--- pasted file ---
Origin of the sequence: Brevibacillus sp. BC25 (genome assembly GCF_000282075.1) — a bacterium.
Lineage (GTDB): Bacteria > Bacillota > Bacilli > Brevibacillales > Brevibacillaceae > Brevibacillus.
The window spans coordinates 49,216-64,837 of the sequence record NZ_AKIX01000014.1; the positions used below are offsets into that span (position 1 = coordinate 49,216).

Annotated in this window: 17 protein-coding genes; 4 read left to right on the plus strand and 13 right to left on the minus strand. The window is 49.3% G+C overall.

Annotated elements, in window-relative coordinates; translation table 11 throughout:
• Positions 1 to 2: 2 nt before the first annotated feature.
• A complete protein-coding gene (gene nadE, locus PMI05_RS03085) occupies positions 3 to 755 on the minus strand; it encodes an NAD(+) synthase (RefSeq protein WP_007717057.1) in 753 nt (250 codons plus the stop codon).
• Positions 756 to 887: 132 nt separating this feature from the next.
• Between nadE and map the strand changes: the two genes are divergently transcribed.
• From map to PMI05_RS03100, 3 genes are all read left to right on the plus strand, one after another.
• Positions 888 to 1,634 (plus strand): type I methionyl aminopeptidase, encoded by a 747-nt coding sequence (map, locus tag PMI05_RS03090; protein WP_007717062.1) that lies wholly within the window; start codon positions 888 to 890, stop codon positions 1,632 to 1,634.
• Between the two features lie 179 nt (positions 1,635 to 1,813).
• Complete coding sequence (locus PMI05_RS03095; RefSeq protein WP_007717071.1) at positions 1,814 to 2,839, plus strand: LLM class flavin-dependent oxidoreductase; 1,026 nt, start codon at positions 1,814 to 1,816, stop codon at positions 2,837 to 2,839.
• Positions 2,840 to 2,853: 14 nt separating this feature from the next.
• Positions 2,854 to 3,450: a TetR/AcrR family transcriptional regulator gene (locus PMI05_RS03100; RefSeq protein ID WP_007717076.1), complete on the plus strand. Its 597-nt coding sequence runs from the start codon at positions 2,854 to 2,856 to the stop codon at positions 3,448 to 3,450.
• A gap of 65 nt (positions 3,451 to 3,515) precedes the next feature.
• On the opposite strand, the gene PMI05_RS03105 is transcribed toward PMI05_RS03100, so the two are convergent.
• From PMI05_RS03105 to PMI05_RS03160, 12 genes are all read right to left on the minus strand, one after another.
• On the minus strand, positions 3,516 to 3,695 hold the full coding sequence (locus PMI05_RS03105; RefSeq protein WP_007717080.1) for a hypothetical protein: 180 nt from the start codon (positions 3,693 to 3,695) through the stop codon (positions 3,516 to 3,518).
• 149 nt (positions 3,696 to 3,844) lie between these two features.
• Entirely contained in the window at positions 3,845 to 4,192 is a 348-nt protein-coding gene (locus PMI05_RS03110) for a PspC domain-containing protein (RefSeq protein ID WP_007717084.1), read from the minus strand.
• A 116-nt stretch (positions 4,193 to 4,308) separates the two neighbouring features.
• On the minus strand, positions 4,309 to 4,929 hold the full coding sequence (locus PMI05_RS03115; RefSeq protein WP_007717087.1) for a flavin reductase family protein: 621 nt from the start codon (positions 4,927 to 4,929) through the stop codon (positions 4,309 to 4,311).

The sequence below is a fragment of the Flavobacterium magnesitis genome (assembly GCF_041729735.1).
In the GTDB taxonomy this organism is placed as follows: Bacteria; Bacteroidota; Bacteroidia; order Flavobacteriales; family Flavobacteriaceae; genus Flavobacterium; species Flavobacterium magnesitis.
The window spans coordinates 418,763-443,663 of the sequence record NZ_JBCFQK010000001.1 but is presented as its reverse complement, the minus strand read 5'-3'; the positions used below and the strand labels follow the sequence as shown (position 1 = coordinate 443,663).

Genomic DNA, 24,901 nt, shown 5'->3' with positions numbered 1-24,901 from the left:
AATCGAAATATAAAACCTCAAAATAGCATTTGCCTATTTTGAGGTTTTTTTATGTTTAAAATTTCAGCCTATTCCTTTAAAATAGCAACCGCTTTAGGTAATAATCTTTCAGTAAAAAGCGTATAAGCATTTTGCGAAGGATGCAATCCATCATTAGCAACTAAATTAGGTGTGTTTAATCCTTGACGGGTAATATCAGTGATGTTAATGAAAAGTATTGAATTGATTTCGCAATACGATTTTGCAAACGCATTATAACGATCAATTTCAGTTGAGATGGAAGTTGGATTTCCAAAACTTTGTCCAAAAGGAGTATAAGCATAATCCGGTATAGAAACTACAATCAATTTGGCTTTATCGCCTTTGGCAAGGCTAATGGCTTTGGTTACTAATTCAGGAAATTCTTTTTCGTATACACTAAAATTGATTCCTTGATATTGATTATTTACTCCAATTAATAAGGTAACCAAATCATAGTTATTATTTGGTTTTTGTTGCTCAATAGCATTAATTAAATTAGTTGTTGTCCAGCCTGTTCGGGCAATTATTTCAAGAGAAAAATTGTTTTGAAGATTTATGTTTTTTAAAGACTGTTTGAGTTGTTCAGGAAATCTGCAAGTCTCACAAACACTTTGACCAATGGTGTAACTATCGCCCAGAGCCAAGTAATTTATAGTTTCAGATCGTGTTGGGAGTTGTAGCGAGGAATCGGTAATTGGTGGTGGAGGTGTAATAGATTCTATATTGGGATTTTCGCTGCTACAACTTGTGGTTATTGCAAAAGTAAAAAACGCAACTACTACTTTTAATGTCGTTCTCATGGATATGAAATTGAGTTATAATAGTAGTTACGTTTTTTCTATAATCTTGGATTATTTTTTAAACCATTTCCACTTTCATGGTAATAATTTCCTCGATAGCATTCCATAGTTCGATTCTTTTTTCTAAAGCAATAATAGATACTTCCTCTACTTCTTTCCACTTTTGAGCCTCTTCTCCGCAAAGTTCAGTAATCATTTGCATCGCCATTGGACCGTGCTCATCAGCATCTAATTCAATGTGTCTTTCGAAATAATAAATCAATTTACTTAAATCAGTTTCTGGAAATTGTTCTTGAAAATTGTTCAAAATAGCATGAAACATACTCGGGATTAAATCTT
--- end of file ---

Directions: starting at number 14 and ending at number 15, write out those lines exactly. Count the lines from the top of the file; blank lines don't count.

• Positions 2,840 to 2,853: 14 nt separating this feature from the next.
• Positions 2,854 to 3,450: a TetR/AcrR family transcriptional regulator gene (locus PMI05_RS03100; RefSeq protein ID WP_007717076.1), complete on the plus strand. Its 597-nt coding sequence runs from the start codon at positions 2,854 to 2,856 to the stop codon at positions 3,448 to 3,450.